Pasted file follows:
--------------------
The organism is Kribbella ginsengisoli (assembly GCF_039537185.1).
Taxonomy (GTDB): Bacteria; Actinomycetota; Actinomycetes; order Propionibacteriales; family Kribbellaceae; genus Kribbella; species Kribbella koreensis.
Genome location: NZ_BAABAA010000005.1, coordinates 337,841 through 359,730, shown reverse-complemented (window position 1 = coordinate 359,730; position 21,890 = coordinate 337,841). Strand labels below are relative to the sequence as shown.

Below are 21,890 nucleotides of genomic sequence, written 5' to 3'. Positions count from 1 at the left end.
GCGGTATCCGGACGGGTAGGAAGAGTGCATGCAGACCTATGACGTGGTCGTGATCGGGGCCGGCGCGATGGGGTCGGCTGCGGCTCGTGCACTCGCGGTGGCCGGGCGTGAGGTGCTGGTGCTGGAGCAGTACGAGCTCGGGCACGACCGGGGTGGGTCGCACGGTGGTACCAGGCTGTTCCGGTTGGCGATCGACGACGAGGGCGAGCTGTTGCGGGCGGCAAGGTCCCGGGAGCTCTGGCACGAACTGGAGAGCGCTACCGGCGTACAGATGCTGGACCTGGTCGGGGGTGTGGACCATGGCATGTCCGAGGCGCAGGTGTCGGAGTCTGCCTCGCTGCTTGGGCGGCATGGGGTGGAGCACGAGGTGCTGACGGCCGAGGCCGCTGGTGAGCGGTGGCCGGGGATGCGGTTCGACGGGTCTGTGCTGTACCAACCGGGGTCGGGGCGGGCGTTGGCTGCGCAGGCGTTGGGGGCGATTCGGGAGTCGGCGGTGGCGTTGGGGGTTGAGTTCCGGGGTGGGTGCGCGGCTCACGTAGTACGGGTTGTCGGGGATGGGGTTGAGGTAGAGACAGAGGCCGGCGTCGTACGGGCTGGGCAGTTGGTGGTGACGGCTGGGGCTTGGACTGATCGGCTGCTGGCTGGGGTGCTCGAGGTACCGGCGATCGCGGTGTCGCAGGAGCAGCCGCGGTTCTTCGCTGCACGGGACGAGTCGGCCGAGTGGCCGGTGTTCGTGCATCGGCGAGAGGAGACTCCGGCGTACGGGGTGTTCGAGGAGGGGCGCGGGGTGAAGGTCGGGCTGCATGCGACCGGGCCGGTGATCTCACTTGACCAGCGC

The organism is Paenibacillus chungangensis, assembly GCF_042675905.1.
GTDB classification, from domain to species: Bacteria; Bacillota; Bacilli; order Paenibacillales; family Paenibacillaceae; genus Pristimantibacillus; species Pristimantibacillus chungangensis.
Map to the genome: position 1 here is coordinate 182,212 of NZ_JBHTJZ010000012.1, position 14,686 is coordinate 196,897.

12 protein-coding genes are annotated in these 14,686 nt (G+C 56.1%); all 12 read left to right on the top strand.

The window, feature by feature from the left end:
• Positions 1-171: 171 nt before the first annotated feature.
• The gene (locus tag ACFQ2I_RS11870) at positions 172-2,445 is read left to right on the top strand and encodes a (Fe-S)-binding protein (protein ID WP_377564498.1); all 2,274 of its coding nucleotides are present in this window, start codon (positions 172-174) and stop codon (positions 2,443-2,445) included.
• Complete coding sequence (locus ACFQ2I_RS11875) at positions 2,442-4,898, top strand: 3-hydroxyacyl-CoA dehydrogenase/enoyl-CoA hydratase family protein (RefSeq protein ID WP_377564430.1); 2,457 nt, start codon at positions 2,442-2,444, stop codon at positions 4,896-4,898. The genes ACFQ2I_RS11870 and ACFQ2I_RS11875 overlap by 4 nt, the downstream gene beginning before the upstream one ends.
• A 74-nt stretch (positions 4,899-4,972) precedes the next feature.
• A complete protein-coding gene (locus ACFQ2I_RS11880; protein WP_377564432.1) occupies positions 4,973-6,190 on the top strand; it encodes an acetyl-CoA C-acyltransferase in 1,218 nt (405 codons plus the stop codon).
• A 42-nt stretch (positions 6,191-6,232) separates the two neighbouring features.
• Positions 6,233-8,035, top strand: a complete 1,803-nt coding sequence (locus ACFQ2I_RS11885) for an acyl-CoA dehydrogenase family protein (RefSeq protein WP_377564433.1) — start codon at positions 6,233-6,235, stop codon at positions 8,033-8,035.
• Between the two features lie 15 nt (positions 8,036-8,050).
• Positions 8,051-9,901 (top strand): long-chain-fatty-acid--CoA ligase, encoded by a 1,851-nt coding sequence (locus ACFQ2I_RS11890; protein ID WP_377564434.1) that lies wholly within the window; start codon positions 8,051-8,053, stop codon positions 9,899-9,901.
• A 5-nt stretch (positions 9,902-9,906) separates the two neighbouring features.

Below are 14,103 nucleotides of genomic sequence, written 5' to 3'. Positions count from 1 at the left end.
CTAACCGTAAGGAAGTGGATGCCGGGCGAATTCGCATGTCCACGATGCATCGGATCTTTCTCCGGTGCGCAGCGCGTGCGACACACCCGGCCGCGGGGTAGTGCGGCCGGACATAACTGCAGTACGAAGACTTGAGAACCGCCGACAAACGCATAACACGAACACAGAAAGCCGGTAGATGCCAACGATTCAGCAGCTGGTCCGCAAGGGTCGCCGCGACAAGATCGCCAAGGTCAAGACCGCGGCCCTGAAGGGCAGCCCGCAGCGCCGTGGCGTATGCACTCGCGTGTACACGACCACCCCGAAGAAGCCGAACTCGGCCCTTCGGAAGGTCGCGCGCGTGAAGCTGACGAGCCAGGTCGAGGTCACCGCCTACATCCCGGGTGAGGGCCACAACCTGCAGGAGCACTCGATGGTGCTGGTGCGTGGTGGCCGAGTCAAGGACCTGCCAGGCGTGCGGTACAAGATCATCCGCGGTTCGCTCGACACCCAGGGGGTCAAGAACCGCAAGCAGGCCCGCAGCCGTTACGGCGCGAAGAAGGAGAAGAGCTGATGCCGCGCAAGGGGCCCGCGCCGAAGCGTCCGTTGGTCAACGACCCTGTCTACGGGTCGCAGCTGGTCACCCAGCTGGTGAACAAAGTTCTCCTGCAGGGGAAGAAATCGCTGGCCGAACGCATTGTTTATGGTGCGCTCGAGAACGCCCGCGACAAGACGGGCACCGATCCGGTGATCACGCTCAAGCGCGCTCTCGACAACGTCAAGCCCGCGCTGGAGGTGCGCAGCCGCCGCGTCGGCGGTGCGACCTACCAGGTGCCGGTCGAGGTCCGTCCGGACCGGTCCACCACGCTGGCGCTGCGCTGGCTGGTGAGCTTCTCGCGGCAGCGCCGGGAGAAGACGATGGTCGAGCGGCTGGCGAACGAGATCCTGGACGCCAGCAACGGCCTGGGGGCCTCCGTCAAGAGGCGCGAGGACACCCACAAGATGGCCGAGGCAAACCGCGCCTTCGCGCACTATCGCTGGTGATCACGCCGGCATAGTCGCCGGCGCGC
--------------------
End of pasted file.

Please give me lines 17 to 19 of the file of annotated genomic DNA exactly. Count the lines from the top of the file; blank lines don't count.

• Positions 6,233-8,035, top strand: a complete 1,803-nt coding sequence (locus ACFQ2I_RS11885) for an acyl-CoA dehydrogenase family protein (RefSeq protein WP_377564433.1) — start codon at positions 6,233-6,235, stop codon at positions 8,033-8,035.
• Between the two features lie 15 nt (positions 8,036-8,050).
• Positions 8,051-9,901 (top strand): long-chain-fatty-acid--CoA ligase, encoded by a 1,851-nt coding sequence (locus ACFQ2I_RS11890; protein ID WP_377564434.1) that lies wholly within the window; start codon positions 8,051-8,053, stop codon positions 9,899-9,901.